FLIGHT ATTENDANTS whisk away half-eaten meals of gluey food products and chemicals. Passengers lower the window blinds. Screens roll the credits for something with "VII" at the end of the title.
Groaning, you notice that the passenger in the seat beside you is plugging headphones into her laptop computer and her ears. She inserts a CD-ROM into the built-in player and adjusts the screen. You sneak a peek. She is watching "Apocalypse Now" in all its letterboxed glory.
Using flight time to catch up on films you actually want to watch instead of Hollywood's castoffs may be the best and highest use of the new Thinkpad 760CD, the latest flagship of the International Business Machines laptop computer fleet.
Given the machine's $7,500 price, the company would prefer that you think of it as a traveling multimedia presentation machine, but being stuck in a plane and forced to watch a video on the magic of shock absorbers is too horrible to contemplate.
It certainly has a big screen for a laptop. Better still, its 12 diagonal inches (real ones, not the phony ones desktop monitors are measured in) and 800 by 600 pixels can display high-quality, full-screen moving images, thanks to built-in hardware that can decode video encoded with the MPEG (Motion Picture Experts Group) standard. But that screen cannot transcend the typical laptop limitations, including limited brightness and tonal scale. The Video CD of "Apocalypse Now" looks rather washed out on the built-in screen, but far better (though not as good as real TV) if you connect the machine to a conventional monitor. IBM says you can connect it to a standard television set, too.
The 760CD also includes hardware and software to capture video from sources such as videocassette players. The software, however, is primitive. The manual notes that you must "easily calculate the amount of hard disk space you need to capture a video clip using the following formula:
"Frame size (pels per frame) X Color depth (bytes per pel) X Frame rate X Number of seconds equals Video in bytes," when such calculations are precisely the kind of thing computers are good at and should do for you. ("Pel" is an IBM term for what the rest of the industry calls "pixel," meaning a dot on the screen.)
"Building a video," the manual adds, "can take anywhere from a few minutes to several hours." But it cannot include MPEG compression; that process is typically performed by service bureaus with far more powerful machines.
Otherwise the 760CD is a motley collection of fancy technical goodies. The microprocessor is a peppy 90 megahertz Pentium. The CD-ROM player is a quad-scan model and can quickly be swapped with the included floppy disk drive or an optional second battery. The 28,800 bits per second modem can double as a speakerphone. The tiny hard drive holds 1.2 gigabytes of data. But how IBM could offer a top-of-the-line machine with a mere eight megabytes of memory beggars the imagination. The eight more you need will set you back an extra $500.
Along with the steep sticker price, all this technology comes with other costs: the unit weighs about 7.4 pounds, the AC adapter comes in two pieces, and the battery lasts only two hours, which will barely get you through a feature film. On the other hand, the machine's toasty base may help warm you on a chilly day.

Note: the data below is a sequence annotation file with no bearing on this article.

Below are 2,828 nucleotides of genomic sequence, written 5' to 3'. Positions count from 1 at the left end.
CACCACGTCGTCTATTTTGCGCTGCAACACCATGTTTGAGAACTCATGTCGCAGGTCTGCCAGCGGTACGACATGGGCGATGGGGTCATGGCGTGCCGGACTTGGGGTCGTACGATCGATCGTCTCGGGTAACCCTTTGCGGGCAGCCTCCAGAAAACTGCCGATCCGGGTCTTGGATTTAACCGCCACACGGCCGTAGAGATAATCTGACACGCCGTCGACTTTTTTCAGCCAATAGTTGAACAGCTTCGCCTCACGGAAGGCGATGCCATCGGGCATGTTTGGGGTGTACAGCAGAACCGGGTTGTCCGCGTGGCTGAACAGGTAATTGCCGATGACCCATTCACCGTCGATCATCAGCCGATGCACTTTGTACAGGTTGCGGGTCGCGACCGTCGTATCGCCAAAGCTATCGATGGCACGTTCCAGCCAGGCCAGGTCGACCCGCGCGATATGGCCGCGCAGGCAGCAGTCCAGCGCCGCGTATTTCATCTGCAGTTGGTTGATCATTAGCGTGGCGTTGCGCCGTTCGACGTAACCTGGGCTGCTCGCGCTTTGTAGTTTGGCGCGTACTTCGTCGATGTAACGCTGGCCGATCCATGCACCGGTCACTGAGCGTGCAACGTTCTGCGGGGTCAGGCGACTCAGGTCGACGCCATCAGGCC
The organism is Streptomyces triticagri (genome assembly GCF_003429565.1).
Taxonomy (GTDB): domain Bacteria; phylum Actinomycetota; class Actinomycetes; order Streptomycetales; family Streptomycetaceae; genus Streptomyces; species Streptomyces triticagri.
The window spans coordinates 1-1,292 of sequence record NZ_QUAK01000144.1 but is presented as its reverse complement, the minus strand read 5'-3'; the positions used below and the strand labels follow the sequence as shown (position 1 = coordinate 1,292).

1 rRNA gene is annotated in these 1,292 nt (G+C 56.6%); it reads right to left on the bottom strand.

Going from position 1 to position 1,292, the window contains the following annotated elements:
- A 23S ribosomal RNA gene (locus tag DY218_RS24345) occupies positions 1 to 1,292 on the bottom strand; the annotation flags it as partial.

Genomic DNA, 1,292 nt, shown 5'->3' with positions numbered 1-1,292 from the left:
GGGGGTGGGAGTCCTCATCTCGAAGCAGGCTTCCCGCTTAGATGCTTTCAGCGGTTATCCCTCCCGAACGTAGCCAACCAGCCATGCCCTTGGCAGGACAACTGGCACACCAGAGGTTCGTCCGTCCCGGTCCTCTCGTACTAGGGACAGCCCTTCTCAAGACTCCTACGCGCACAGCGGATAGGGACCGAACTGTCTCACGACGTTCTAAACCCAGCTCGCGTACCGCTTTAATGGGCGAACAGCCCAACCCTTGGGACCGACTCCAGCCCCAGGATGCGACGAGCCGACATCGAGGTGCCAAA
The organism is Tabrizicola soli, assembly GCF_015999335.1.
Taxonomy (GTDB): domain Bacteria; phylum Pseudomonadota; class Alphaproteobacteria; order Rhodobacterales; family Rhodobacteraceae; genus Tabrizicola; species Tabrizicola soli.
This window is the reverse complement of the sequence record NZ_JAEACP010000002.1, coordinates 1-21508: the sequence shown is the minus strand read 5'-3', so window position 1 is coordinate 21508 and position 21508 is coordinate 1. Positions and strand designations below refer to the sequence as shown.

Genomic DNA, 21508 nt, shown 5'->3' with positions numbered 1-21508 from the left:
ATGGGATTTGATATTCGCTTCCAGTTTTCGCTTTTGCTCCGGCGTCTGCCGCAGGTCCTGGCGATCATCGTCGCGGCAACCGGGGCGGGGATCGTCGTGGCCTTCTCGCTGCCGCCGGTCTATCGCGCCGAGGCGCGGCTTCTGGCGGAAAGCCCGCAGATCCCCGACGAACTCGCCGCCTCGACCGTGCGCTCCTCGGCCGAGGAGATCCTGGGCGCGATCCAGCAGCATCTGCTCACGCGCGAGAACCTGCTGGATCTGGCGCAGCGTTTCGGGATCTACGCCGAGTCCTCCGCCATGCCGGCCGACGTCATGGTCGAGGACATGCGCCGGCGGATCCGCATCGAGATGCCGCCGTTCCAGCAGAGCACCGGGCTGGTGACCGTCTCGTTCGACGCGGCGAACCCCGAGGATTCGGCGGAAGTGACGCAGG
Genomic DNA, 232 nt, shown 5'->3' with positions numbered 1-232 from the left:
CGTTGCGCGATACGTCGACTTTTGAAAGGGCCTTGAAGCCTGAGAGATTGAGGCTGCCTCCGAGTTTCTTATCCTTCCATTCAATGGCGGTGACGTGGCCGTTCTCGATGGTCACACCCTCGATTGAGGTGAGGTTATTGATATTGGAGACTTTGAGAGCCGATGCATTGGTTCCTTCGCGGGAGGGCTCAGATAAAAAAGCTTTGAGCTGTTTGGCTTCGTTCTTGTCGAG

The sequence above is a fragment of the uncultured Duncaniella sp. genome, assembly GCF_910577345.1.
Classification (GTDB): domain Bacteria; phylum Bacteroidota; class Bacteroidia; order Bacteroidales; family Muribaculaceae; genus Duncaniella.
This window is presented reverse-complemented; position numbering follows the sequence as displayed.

The latest Thinkpad design is not entirely successful. The keyboard has been moved back toward the screen to offer a palm rest area that is too small except for the tiniest hands. The tiny stereo speakers in the palm rest are as tinny as those on far cheaper models. Headphones sound better but pass on irritating noises when the CD-ROM is spinning. Many icons on the hardware are confusing.
A mechanical device lets you tilt the back of the keyboard as you can with desktop models. It turns out to be surprisingly useful, since it helps keep the keys level when the machine is on your lap.
IBM's software and manuals continue to be weak. In addition to a confusing icon-based "system map" and a poorly organized "user's guide" there is also a supplement with the snappy title "Considerations When Using Your Computer," another one about using Windows 95 and a page of warnings about the built-in modem. The unhelpful DOS-based onscreen help of previous models appears to have been converted into unhelpful Windows-based help. A configuration screen's icons are puzzling enough but messages such as "Restart machine to take effect changes" are downright maddening.
In the tradition of other top-shelf Thinkpads, these machines are in short supply. IBM personnel installed Windows 95 as an afterthought on the review unit I tested; some very unpleasant results suggest that doing so yourself is probably a bad idea. But units with Windows 95 already installed will not be available until November at the earliest; users would do well to wait.
Three other Thinkpads in this line range from about $5,350 to $6,599, but do not offer the option of an internal CD-ROM player or come with more than eight megabytes of memory. Other manufacturers offer similar machines at significantly lower prices, and prices for portable CD-ROM players have plummeted. But what is money to the digerati?
If you do buy a 760CD and plan a lot of transcontinental CD-movie flights, please remember to take along an extra battery or two, at $279 each. Of course, if you can afford $8,000 for a laptop computer, you are probably sitting up front, where videos and players flow as freely as wine and corporate blather.